As we enter our new phase of ‘virtual school’, I thought it might be useful for us to reflect on the best ways to help our young people through this.
1. Children love familiarity and routine. Please get them up at a reasonable time and ask that they wear their school unform or PE kit for their online lessons.
2. Follow the suggested school timetable and encourage them to have a quick stretch and movement break between lessons (just as they would here at school in moving between classes). Please encourage them to have a proper break at lunch time as designated and to get outside. As at school, please make sure children get fresh air and exercise every day.
3. Encourage your son to be experimental and creative in how they respond to some tasks; they may have the time to video a response or to make a podcast or poster.
4. Parents often ask me the best way they can prepare their child for entrance tests. My answer is always READ. Many sites are offering free books at the moment (Audible, New York Public Library). Let your son choose something he will enjoy, even if it is a bit easy. Read with him, to him and at the same time as him. Let him know which book you are currently reading and how much you enjoy it. Use voices, act stories out and be silly!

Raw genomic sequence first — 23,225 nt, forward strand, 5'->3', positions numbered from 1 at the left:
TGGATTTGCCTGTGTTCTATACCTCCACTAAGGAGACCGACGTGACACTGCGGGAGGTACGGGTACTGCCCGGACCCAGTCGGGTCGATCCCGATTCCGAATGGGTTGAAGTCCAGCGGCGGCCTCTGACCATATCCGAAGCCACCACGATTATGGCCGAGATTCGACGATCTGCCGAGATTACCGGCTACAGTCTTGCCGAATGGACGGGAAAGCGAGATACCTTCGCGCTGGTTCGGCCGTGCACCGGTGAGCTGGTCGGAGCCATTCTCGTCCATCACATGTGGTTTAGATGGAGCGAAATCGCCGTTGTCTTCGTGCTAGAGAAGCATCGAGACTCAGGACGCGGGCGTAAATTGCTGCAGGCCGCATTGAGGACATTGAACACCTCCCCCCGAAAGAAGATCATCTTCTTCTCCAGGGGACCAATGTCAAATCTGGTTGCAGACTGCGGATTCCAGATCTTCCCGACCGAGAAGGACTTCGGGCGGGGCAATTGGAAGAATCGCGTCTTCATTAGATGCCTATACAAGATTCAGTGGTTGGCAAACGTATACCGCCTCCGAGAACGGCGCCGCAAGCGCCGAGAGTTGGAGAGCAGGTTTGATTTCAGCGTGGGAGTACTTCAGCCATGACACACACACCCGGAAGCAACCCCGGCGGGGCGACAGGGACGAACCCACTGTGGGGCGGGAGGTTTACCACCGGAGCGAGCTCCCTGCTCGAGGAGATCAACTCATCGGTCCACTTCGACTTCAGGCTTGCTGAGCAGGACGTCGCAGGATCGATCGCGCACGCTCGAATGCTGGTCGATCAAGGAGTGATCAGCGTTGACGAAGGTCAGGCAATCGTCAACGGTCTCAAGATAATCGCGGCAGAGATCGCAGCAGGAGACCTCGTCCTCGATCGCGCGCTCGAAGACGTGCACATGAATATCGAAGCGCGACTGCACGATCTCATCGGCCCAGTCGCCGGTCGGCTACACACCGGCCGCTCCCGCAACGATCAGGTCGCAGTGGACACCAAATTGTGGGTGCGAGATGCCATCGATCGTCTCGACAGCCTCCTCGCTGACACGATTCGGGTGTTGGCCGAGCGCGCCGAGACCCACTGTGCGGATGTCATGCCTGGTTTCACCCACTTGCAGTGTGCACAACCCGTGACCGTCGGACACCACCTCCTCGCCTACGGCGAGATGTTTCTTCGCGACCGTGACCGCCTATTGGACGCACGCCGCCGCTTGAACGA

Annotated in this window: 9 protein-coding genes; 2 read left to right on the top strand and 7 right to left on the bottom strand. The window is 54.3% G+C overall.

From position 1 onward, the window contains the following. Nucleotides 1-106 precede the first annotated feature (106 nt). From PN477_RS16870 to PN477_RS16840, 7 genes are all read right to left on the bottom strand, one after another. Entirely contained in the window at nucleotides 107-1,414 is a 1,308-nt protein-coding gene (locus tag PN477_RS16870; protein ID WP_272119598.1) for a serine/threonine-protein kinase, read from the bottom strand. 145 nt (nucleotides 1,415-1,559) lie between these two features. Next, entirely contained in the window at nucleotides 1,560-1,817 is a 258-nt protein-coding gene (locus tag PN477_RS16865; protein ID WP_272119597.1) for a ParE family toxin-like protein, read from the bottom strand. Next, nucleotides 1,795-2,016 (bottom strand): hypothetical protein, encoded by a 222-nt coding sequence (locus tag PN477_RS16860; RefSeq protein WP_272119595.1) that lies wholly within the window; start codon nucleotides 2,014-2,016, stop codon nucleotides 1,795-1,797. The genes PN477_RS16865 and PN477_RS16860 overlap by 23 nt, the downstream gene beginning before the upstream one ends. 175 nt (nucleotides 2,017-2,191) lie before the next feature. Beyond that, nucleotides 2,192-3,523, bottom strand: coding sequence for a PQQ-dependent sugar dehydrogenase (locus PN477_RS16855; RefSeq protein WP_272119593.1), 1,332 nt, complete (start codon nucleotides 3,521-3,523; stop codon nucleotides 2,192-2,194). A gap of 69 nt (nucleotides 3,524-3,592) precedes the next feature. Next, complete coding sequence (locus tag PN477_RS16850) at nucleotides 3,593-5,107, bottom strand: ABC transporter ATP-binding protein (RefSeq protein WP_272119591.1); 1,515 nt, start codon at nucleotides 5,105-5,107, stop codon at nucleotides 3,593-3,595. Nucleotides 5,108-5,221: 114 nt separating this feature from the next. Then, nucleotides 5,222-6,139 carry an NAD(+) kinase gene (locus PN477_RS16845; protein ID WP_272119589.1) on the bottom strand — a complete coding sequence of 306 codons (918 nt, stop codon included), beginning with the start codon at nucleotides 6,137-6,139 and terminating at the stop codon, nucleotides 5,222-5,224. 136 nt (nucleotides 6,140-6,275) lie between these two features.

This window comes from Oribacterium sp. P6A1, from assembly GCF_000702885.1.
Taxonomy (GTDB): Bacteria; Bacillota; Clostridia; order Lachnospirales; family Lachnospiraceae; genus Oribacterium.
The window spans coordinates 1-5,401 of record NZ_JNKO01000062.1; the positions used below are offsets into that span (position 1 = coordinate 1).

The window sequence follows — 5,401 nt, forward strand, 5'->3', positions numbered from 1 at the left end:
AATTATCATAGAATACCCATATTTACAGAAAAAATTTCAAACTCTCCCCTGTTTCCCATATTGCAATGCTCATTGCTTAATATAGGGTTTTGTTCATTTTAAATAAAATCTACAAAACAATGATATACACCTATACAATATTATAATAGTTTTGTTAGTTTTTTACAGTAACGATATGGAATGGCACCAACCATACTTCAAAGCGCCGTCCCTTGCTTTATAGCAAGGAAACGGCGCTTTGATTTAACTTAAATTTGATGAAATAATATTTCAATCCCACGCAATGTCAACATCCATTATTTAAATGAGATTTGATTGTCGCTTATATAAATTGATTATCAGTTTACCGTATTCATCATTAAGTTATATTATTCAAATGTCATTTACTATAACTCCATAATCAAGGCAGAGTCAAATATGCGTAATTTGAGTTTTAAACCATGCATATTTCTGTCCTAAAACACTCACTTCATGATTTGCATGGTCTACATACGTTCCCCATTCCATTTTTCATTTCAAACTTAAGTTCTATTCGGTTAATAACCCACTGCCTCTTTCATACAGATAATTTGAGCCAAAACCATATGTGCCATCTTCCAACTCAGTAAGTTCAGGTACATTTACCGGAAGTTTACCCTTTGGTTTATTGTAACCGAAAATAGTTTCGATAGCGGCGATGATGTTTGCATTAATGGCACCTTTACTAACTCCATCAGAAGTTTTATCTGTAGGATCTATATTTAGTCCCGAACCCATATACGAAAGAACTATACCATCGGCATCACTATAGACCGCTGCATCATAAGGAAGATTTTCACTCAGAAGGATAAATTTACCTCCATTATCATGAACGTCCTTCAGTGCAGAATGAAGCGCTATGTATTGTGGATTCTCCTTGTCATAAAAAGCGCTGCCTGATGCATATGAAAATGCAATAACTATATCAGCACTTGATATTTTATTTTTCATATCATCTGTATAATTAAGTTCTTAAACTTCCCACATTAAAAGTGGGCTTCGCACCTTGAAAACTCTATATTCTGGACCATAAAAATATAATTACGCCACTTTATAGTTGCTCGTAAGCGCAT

5. If trying to fill extra lockdown time at home, try to do extra activities with them to help learning like baking, experiments or den-building, writing letters (my Take Away Menu and Solefield 60 have lots of ideas), especially during the holiday. Perhaps learn something like a craft or new language with your son. We also have the Solefield Independent Project of inventions and inventors that he may enjoy.
6. Encourage them to eat healthily; this should be part of a balanced diet and is even better if they help prepare it!
7. Try to limit non-school devices until after school-work is done. Even music in the room where they work can be distracting. Feel free to blame me, if necessary. Learning to learn and give your whole mind to something is a wonderful skill that pupils will have the time to perfect.
8. Ask teachers and each other for help. Community is crucial. Mental wellbeing is more important than anything. If your son is getting upset, please let the teacher know; we would be flexible at school and find ways around it; we can do the same with virtual school and support you, and him, with this. We will be asking the pupils about what works best for them in virtual school and how we can improve and we would welcome your feedback too.
9. Please try to organise some virtual play dates if you can.
10. Again, to fill long hours of lockdown time, teach your son something that is special to you, something that he maybe wouldn’t learn at school; a few words of a new language, a recipe, calligraphy. Encourage him to teach you something too. Make this a very special time that you will both always remember.
There are many strategies that teachers will take away from this enforced spell of adapting our teaching and learning; the lessons that children take away from this about how to persevere, learn independently, reason, think and be resourceful are even more powerful. Children’s brains are amazing and their thirst for learning will prevail; I think you will truly be staggered at the amount your son will learn in the weeks of virtual school ahead.